Cholesterol is a waxy substance in your blood and is also found in certain foods. Ideally, your total cholesterol levels will fall under 200 milligrams per deciliter (mg/dL). Your LDL, or “bad” cholesterol, levels should fall under 100 mg/dL. And your HDL, or “good cholesterol,” should stay at 40 mg/dL or higher. If you have high cholesterol levels, changing your lifestyle can go a long way.
Dr. Javier Sosa and our team at Woodlands Primary Healthcare provide blood tests to help identify cholesterol-related risk factors. We can also make lifestyle recommendations that suit your specific needs.
Here are nine ways you can lower your cholesterol levels without medication:
Your body already makes all the saturated fat it needs and eating too much more can raise your cholesterol. Consuming fewer saturated fat sources, such as red meat and full-fat dairy products, can reduce your LDL cholesterol.
Meanwhile, avoid trans fats, which are considered the most dangerous. Common sources include margarine, store-bought pastries, and anything that lists partially hydrogenated vegetable oil as an ingredient.
Omega-3 fatty acids, commonly called omega-3s, don’t negatively impact LDL cholesterol levels. They can, however, improve your cardiovascular health and reduce your risk of heart disease and stroke. So consider replacing fatty red meat with oily fish, such as salmon or mackerel. The American Heart Association recommends eating at least two servings of fish—ideally oily—per week. Vegetarian sources include flaxseeds, chia seeds, and walnuts.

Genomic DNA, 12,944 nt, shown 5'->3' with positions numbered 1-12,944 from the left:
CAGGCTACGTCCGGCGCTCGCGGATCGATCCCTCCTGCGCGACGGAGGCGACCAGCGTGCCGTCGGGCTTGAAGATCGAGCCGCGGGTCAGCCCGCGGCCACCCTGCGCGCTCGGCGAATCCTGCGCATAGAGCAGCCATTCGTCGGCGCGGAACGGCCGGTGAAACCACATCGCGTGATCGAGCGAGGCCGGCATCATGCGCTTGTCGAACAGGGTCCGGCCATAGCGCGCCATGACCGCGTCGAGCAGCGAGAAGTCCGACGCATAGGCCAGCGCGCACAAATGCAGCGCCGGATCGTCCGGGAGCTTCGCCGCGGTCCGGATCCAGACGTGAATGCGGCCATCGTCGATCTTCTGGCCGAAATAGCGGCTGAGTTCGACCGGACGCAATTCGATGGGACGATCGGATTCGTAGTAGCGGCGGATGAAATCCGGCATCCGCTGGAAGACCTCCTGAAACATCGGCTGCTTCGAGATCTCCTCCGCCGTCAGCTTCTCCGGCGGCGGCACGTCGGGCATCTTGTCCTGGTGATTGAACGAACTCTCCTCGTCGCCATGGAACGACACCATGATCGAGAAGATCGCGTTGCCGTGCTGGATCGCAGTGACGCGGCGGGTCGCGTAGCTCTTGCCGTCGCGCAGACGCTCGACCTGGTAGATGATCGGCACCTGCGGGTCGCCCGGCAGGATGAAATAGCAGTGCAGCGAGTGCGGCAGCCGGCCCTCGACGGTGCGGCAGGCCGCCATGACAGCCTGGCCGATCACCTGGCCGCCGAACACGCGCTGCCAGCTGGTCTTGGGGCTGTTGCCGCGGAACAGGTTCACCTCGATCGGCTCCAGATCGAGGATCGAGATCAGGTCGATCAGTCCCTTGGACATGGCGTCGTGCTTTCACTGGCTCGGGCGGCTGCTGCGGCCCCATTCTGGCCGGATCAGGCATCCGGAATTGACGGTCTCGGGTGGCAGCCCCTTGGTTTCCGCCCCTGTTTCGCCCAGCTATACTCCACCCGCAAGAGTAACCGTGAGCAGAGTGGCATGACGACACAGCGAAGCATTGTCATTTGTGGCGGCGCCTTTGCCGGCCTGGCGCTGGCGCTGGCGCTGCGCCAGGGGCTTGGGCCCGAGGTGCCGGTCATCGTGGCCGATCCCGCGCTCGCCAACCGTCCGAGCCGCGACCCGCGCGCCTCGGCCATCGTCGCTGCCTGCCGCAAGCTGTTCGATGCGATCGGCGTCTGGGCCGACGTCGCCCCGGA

Many people know about the digestive benefits of consuming enough fiber. But did you know that fiber can play a key role in cholesterol health, too? Soluble fiber, in particular, can help by reducing the absorption of cholesterol in your bloodstream.
Good sources include brussels sprouts, oatmeal, apples, kidney beans, and pears. Replacing refined grain products with fiber-rich whole grains can help, too.
A sugary diet can cause your liver to make more LDL cholesterol while lowering your HDL levels. Excess sugar can also raise your triglycerides and inhibit an enzyme that breaks them down. To prevent this, replace sugary fare with naturally-sweet alternatives. Instead of a bowl of candy, for example, have unsweetened applesauce or a baked pear. When you do indulge in high-sugar treats, stick to modest portions.
Too much alcohol can lead to serious problems, such as high blood pressure, stroke, and heart failure. Large amounts of alcohol can raise your LDL levels. If you enjoy wine, beer, or cocktails, stick to moderate intake.
If you smoke, quitting the habit can improve your HDL levels quickly. Within 20 minutes of quitting, your heart rate and blood pressure will recover from spikes caused by tobacco. Within three months of quitting, your lungs will function better as your blood circulation improves. Within one year, your risk for heart disease will go down by half.
Engaging in moderate exercise can help raise your HDL cholesterol while boosting your overall cardiovascular health. If you’re fairly sedentary now, start with small amounts, working your way up to 30 minutes of exercise five times each week. If you prefer more vigorous aerobic exercise, 20 minutes three times a week will suffice.
Sleeping too little is common but detrimental to your health. In fact, loss in sleep is associated with increased cholesterol levels and related problems, such as high triglycerides and blood pressure. To improve your sleep, aim for consistent bed and waking times, sleep in a cool, dark, comfortable room, and avoid stimulating activities, such as working on a computer, before bed.
Staying well-hydrated is important, especially while you exercise to improve your cholesterol levels. Replacing sugary drinks, such as soft drinks and concentrated juices, with water will lower your sugar intake. Drinking water before meals may also improve appetite and portion control, making weight control easier. This is important, given that losing excess weight may improve your cholesterol levels.
Learn more about cholesterol health and management by calling Woodlands Primary Healthcare or requesting an appointment with Dr. Sosa on our website.